The Smartphone Link provides a number of great benefits, including near real-time traffic information, including delays, accidents, lane closures, road closures and more. This is perhaps the most noticeable feature, and it’s significantly more detailed (and up to date) than using the traditional radio-based traffic receiver, though you can opt to use that with the nuviCam as well (or instead).

Besides traffic, the link gives you access to weather information, which really isn’t that wonderful, but more useful is access to Foursquare, and its library of POIs. No matter how complete a GPS manufacturer is with their inclusion of POIs, there’s always going to be things missing.

For example, the nuviCam didn’t know where my son’s daycare was, but Foursquare did, making it a very quick process to find. Businesses which come and go are also harder to find using built-in POI listings, but Foursquare finds them instantly. I thought ‘Foursquare? Who still uses that?’, but now I know the answer — I still use that, and I use it to find places to navigate to.


The best bit? You don’t have to specify that you want to search Foursquare or the internal POI listing; you just search for whatever you want, and search results are returned from both.

Answering phone calls with the nuviCam isn’t really the happiest experience; the user interface is great, but the speaker and microphone on the GPS aren’t crash hot; it’s a bit quiet, and I had to speak quite loudly to be heard. Using the car’s built in Bluetooth hands-free was much easier and more productive.

Driver Assist features

Front collision warning and lane departure warnings are something that your fancier automobile can do for you already, but most of us in the real world can’t quite afford (or justify) cars with those features. They’re just a bit too expensive. Well, the nuviCam brings you those features for whatever your choice in car, but as good as they sound, they don’t always work too well.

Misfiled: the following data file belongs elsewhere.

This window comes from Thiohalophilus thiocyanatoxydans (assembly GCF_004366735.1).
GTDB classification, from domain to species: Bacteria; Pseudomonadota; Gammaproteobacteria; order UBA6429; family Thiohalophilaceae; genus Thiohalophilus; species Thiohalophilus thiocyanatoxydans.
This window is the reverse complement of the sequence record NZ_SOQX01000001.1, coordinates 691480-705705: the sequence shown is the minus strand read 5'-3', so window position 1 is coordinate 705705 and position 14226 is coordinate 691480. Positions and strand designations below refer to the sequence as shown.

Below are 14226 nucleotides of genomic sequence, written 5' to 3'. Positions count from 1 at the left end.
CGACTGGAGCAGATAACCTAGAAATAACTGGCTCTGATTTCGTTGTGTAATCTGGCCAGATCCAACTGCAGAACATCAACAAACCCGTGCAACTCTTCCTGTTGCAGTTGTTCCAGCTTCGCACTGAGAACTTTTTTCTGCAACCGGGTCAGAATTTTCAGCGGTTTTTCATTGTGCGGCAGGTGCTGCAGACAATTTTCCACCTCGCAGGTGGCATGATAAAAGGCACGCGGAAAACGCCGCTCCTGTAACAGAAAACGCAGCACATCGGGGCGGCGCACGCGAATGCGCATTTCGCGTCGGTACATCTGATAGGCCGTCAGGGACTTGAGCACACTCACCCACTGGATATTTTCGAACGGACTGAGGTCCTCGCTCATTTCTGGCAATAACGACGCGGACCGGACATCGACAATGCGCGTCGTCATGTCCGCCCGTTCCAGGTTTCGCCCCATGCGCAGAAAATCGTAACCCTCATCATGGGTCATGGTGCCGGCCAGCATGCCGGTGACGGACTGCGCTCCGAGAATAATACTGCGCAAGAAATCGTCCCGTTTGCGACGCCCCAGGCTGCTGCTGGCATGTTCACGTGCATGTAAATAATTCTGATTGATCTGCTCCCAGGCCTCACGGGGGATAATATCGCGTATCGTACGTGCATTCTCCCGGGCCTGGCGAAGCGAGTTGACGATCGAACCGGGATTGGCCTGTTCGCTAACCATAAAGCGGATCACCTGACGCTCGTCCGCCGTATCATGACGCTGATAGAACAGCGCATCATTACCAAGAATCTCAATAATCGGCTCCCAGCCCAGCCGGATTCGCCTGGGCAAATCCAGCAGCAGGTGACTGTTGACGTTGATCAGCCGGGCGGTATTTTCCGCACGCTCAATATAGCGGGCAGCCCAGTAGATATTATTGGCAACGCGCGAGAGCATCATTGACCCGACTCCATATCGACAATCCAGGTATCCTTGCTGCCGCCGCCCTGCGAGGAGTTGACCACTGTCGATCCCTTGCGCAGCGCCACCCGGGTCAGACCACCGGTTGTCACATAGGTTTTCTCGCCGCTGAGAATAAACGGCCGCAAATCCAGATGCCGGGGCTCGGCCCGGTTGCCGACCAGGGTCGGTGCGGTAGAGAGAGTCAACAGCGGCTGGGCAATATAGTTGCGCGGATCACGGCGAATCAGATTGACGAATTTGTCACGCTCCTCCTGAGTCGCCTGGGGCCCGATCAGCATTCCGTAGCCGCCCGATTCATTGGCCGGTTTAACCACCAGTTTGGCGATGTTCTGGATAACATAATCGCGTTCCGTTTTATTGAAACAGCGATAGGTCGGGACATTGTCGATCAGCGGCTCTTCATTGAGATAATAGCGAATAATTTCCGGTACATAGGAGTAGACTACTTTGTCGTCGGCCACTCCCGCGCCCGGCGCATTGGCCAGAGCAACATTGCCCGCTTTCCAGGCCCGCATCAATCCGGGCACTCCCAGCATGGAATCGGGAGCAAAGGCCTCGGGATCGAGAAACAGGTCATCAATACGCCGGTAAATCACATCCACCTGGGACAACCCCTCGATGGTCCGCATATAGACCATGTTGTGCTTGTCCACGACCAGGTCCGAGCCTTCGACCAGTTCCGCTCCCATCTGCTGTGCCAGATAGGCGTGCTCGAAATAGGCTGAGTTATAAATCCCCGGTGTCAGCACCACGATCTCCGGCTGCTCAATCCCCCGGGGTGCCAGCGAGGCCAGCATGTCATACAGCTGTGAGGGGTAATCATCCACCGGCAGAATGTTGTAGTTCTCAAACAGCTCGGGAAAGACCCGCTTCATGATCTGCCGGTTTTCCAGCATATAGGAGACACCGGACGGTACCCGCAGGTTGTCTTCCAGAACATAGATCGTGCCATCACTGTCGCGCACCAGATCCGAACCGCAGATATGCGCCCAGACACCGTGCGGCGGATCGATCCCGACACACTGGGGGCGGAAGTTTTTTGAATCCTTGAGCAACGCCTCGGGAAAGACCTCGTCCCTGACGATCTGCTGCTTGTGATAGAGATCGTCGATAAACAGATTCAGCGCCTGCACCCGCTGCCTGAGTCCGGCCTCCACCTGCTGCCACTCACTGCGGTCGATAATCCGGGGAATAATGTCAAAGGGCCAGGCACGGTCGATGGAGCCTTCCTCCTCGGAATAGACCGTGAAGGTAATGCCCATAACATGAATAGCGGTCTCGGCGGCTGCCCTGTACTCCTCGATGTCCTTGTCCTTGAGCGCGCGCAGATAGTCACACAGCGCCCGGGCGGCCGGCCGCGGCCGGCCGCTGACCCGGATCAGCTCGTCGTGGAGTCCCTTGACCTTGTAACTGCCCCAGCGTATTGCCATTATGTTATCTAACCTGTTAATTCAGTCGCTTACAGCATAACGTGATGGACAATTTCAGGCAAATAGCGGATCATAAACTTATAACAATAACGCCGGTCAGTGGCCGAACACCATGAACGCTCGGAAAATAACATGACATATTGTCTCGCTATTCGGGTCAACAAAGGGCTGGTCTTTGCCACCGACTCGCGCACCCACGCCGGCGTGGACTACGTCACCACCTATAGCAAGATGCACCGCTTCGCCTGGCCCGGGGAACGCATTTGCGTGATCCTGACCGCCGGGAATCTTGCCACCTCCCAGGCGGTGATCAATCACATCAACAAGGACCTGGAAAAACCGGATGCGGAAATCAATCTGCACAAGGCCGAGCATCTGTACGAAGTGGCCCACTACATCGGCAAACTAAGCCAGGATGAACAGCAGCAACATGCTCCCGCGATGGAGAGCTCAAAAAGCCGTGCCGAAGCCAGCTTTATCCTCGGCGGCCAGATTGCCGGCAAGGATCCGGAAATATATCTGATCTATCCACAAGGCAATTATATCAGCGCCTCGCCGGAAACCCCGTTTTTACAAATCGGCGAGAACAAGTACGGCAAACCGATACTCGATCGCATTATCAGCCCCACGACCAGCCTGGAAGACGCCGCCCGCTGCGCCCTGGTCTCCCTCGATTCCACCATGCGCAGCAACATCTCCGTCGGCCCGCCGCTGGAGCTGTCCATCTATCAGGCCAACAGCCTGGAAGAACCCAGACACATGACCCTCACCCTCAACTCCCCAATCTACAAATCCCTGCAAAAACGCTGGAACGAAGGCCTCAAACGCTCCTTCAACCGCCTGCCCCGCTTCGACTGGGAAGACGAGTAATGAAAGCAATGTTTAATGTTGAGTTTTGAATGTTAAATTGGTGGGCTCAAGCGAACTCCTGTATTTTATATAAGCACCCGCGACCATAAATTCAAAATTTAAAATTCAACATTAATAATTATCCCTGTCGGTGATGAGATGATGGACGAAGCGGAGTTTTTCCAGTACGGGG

These features work because the nuviCam has a built in camera (hence the name). However, unlike warning systems on some cars, the nuviCam has but one camera, and you can mount it basically wherever you like in the car — on the right side of the wheel for easy accessibility, in the centre for ease of use by your copilot, or anywhere in between.

Because the GPS can move, if you push it too hard for example, you always need to make sure the camera is well aligned, and (when on a straight stretch of road) it should be aiming at the centre of the lane a few metres ahead of your car (as you can see in the photo above). Keeping the camera properly aligned is a bit tricky though; if you take the GPS off the windscreen when parked, which is always a good idea, you have to realign it when you put the GPS back on the window to make sure it’s lined up. If you don’t, not only will the dashcam footage not be as good, but the driver assist features will get very twitchy.